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Blogs: Cooking with Beth

Grill like a pro

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Well here it is. July already. Sorry, no complaints with the warm weather, just remember the bitter cold winter and all that ice!

So it is an official barbecue weekend. First and foremost are some very important grilling rules. After the article, look for a delicious recipe for Shish Kabob. Enjoy the long weekend and if the mood strikes you, fire up the BBQ. My personal favorite is a really well done frankfurter with deli mustard and sauerkraut.

Of course, be safe and enjoy!

Grill like a pro courtesy USDA

This July 4th weekend, many Americans will be celebrating our nation with family gatherings and summer cookouts. The U.S. Department of Agriculture’s Food Safety and Inspection Service is reminding families to take extra care not to let foodborne bacteria, which grows more quickly in hot weather, ruin the fun.

One of the easiest ways to avoid foodborne illness is to use a food thermometer when cooking on the grill. You can’t see harmful bacteria on your burgers, chicken, and steak, so using a food thermometer is the only way to know that food is safe to eat. The USDA FSIS is encouraging Americans everywhere to protect you and your family from harmful bacteria by “Grilling Like a PRO” at your summer cookout.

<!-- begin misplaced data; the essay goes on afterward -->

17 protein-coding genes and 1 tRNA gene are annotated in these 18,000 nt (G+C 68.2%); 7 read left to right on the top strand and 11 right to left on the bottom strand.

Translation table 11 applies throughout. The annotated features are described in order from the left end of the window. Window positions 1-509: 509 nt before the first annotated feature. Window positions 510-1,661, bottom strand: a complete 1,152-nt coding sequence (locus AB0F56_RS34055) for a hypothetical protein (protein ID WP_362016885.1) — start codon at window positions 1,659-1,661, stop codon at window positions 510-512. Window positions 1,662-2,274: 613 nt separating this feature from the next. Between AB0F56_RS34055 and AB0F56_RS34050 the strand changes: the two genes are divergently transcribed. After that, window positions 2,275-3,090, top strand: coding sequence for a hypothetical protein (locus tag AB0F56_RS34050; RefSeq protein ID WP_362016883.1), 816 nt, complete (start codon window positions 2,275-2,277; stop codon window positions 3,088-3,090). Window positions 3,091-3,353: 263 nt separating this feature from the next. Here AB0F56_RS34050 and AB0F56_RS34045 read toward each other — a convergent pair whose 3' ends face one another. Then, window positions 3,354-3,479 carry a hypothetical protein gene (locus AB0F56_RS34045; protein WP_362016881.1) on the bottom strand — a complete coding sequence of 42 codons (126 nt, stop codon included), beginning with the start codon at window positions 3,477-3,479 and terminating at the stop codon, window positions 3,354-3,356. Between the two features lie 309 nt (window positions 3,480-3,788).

“Grilling Like a PRO” is easy to do—just follow these three steps when cooking meat or poultry on the grill this summer:

P—Place the Thermometer!

When you think your food is cooked, check the internal temperature by inserting the thermometer into the thickest part of the meat (usually about 1.5 to 2 inches deep). If you are cooking a thinner piece of meat, like chicken breasts or hamburger patties, insert the thermometer from the side. Make sure that the probe reaches the center of the meat.

R—Read the Temperature!

Wait about 10 to 20 seconds for an accurate temperature reading. Use the following safe internal temperature guidelines for your meat and poultry.

• Beef, Lamb, & Veal (steaks, roasts, and chops): 145 degrees with a 3-minute rest time

• Ground meats: 160 degrees

• Whole poultry, poultry breasts, & ground poultry: 165 degrees

O—Off the Grill!

Once the meat and poultry reach their safe minimum internal temperatures, take the food off the grill and place it on a clean platter. Don’t put cooked food on the same platter that held raw meat or poultry. Also remember to clean your food thermometer probe with hot, soapy water or disposable wipes.

While it’s important to cook your food to a safe temperature, it is just as important to remember to keep your food at a safe temperature. Perishable food should not be left out for more than two hours. In hot weather (above 90 degrees), food should never sit out for more than one hour.

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Shish Kabob

2 pounds of lean beef, lamb, or chicken chunks
1/4 cup lemon juice
1/4cup olive oil
3 tablespoons grated onion
1/2 teaspoon salt
1 clove crushed garlic
1/2 teaspoon pepper
Mushrooms
Onions cut in chunks
Cherry tomatoes
Pineapple chunks
Zucchini chunks
Green peppers in chunks

Create a marinade of lemon juice, oil, onion, salt, pepper, and garlic. Marinate meat (or chicken) overnight or at least for a few hours. When making the kabobs, make chicken ones separately from the meat or veal ones, as they have different cooking times. Arrange layers of meat (chicken), peppers, onions, tomatoes, pineapple, and mushrooms on skewers. Broil on the barbecue until the meat is tender. Do not overcook or burn. Enjoy!

 
 
 
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